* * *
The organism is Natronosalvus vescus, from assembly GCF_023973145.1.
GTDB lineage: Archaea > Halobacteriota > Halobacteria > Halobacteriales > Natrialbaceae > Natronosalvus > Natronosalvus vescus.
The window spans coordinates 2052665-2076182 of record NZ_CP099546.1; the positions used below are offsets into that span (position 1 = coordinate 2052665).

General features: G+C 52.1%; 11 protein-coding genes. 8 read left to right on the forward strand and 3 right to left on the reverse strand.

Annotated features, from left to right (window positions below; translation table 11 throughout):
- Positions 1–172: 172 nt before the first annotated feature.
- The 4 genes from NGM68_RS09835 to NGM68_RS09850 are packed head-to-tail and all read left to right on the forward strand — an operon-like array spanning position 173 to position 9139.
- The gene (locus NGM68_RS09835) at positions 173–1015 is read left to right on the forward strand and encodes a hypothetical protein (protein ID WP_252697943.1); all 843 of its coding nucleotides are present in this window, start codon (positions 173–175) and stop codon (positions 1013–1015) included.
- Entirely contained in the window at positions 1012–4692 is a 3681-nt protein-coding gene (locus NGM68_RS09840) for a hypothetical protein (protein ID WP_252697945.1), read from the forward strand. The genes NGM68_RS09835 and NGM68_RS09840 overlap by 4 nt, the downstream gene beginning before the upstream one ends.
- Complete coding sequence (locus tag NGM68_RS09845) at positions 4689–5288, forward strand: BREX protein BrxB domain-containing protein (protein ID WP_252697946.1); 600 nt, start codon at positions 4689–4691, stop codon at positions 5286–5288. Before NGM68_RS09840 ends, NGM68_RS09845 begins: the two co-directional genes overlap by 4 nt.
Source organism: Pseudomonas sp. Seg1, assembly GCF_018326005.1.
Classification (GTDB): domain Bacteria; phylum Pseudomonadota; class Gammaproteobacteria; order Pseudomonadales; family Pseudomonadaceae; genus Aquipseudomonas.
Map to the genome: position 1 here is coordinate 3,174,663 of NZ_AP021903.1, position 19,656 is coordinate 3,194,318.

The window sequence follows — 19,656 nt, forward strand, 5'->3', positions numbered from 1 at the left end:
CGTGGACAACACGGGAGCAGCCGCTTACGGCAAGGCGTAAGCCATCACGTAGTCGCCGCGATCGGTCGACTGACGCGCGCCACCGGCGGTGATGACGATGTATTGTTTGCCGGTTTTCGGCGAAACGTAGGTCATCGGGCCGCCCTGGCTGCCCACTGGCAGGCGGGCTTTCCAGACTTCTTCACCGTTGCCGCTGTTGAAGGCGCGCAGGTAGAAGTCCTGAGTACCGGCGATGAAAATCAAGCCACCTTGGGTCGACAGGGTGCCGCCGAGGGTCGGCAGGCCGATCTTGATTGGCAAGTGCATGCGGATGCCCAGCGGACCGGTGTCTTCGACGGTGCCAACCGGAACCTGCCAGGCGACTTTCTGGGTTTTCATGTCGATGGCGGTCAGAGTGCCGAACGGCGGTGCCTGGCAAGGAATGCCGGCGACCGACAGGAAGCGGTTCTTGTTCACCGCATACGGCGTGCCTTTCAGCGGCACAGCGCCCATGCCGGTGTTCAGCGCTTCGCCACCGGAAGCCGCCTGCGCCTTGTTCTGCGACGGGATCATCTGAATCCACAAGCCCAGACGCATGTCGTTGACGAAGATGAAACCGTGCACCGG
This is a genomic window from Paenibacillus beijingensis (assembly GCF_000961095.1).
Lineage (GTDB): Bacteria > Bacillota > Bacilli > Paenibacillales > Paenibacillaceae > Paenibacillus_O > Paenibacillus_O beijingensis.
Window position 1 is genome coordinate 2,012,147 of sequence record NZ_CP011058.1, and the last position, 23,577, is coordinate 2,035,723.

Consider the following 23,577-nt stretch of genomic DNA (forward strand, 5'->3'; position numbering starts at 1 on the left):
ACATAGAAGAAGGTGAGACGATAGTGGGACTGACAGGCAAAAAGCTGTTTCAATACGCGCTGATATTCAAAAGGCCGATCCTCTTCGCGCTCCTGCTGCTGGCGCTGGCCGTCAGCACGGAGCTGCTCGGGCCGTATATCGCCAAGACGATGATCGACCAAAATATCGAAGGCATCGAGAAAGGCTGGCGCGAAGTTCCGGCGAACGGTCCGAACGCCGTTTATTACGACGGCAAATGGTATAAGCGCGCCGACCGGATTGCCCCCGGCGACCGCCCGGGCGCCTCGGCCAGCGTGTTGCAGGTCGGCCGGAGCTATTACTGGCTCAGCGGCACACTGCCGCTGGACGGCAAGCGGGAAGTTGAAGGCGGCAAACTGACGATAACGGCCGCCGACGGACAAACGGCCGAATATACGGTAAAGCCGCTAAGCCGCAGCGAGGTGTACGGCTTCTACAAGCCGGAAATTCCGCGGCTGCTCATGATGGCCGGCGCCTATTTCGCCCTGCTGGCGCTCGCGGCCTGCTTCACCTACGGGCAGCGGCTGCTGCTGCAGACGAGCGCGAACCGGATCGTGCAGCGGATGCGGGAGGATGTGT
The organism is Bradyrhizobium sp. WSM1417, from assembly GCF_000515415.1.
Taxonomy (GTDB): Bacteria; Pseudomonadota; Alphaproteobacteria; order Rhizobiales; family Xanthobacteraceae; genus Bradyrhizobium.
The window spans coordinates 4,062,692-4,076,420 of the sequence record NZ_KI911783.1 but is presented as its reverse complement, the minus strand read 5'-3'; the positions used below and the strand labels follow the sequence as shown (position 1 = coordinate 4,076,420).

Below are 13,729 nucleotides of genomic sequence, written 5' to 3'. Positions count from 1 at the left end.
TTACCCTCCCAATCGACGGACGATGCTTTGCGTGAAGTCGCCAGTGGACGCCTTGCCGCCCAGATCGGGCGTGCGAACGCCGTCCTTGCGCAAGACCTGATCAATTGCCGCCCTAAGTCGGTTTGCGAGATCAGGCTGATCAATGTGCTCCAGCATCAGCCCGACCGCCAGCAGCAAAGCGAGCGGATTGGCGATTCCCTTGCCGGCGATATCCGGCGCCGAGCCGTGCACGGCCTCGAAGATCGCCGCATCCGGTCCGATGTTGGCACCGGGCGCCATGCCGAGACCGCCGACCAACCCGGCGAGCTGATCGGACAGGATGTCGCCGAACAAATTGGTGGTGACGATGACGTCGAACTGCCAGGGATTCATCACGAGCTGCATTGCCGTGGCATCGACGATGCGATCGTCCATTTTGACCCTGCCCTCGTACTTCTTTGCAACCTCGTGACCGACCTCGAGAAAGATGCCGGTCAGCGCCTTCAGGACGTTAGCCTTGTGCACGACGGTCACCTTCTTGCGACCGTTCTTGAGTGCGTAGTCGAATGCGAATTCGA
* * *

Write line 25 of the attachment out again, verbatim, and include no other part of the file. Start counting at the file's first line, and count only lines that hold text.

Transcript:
TTACCCTCCCAATCGACGGACGATGCTTTGCGTGAAGTCGCCAGTGGACGCCTTGCCGCCCAGATCGGGCGTGCGAACGCCGTCCTTGCGCAAGACCTGATCAATTGCCGCCCTAAGTCGGTTTGCGAGATCAGGCTGATCAATGTGCTCCAGCATCAGCCCGACCGCCAGCAGCAAAGCGAGCGGATTGGCGATTCCCTTGCCGGCGATATCCGGCGCCGAGCCGTGCACGGCCTCGAAGATCGCCGCATCCGGTCCGATGTTGGCACCGGGCGCCATGCCGAGACCGCCGACCAACCCGGCGAGCTGATCGGACAGGATGTCGCCGAACAAATTGGTGGTGACGATGACGTCGAACTGCCAGGGATTCATCACGAGCTGCATTGCCGTGGCATCGACGATGCGATCGTCCATTTTGACCCTGCCCTCGTACTTCTTTGCAACCTCGTGACCGACCTCGAGAAAGATGCCGGTCAGCGCCTTCAGGACGTTAGCCTTGTGCACGACGGTCACCTTCTTGCGACCGTTCTTGAGTGCGTAGTCGAATGCGAATTCGA